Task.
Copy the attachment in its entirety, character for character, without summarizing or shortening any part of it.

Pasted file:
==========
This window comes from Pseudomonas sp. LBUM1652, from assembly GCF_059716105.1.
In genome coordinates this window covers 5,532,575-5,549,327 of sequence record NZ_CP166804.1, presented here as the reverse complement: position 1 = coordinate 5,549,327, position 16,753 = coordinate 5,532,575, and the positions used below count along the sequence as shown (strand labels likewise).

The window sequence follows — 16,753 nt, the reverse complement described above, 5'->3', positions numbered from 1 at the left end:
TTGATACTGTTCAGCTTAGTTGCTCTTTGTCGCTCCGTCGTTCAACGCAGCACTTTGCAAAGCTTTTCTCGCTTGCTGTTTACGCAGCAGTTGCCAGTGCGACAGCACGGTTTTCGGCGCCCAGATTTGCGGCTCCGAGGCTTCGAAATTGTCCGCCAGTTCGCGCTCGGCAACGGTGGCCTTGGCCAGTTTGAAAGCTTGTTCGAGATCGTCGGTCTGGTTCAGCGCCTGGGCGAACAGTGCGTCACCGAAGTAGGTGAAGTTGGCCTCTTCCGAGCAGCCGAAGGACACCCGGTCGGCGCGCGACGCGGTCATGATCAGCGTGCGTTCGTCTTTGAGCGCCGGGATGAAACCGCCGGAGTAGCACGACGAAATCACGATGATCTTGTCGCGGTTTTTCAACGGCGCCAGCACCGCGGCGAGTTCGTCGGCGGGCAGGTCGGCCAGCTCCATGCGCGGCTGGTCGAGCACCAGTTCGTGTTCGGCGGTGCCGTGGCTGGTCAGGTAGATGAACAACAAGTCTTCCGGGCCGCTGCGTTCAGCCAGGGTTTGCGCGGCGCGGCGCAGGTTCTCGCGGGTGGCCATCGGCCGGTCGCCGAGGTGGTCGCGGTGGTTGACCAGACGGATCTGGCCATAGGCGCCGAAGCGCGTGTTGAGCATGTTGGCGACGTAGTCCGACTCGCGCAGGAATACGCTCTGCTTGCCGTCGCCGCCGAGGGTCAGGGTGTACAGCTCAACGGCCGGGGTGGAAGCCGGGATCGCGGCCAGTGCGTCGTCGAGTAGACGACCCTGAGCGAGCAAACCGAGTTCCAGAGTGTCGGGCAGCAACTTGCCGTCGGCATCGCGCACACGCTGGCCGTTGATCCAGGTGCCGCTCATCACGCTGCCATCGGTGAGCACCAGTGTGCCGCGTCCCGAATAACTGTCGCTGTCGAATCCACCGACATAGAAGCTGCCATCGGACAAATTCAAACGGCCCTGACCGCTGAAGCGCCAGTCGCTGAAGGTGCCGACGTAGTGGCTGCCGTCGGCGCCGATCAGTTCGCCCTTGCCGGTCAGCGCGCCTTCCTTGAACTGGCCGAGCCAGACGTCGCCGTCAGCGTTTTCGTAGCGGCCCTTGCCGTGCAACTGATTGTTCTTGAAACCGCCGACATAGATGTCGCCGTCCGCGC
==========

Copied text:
This window comes from Pseudomonas sp. LBUM1652, from assembly GCF_059716105.1.
In genome coordinates this window covers 5,532,575-5,549,327 of sequence record NZ_CP166804.1, presented here as the reverse complement: position 1 = coordinate 5,549,327, position 16,753 = coordinate 5,532,575, and the positions used below count along the sequence as shown (strand labels likewise).

The window sequence follows — 16,753 nt, the reverse complement described above, 5'->3', positions numbered from 1 at the left end:
TTGATACTGTTCAGCTTAGTTGCTCTTTGTCGCTCCGTCGTTCAACGCAGCACTTTGCAAAGCTTTTCTCGCTTGCTGTTTACGCAGCAGTTGCCAGTGCGACAGCACGGTTTTCGGCGCCCAGATTTGCGGCTCCGAGGCTTCGAAATTGTCCGCCAGTTCGCGCTCGGCAACGGTGGCCTTGGCCAGTTTGAAAGCTTGTTCGAGATCGTCGGTCTGGTTCAGCGCCTGGGCGAACAGTGCGTCACCGAAGTAGGTGAAGTTGGCCTCTTCCGAGCAGCCGAAGGACACCCGGTCGGCGCGCGACGCGGTCATGATCAGCGTGCGTTCGTCTTTGAGCGCCGGGATGAAACCGCCGGAGTAGCACGACGAAATCACGATGATCTTGTCGCGGTTTTTCAACGGCGCCAGCACCGCGGCGAGTTCGTCGGCGGGCAGGTCGGCCAGCTCCATGCGCGGCTGGTCGAGCACCAGTTCGTGTTCGGCGGTGCCGTGGCTGGTCAGGTAGATGAACAACAAGTCTTCCGGGCCGCTGCGTTCAGCCAGGGTTTGCGCGGCGCGGCGCAGGTTCTCGCGGGTGGCCATCGGCCGGTCGCCGAGGTGGTCGCGGTGGTTGACCAGACGGATCTGGCCATAGGCGCCGAAGCGCGTGTTGAGCATGTTGGCGACGTAGTCCGACTCGCGCAGGAATACGCTCTGCTTGCCGTCGCCGCCGAGGGTCAGGGTGTACAGCTCAACGGCCGGGGTGGAAGCCGGGATCGCGGCCAGTGCGTCGTCGAGTAGACGACCCTGAGCGAGCAAACCGAGTTCCAGAGTGTCGGGCAGCAACTTGCCGTCGGCATCGCGCACACGCTGGCCGTTGATCCAGGTGCCGCTCATCACGCTGCCATCGGTGAGCACCAGTGTGCCGCGTCCCGAATAACTGTCGCTGTCGAATCCACCGACATAGAAGCTGCCATCGGACAAATTCAAACGGCCCTGACCGCTGAAGCGCCAGTCGCTGAAGGTGCCGACGTAGTGGCTGCCGTCGGCGCCGATCAGTTCGCCCTTGCCGGTCAGCGCGCCTTCCTTGAACTGGCCGAGCCAGACGTCGCCGTCAGCGTTTTCGTAGCGGCCCTTGCCGTGCAACTGATTGTTCTTGAAACCGCCGACATAGATGTCGCCGTCCGCGC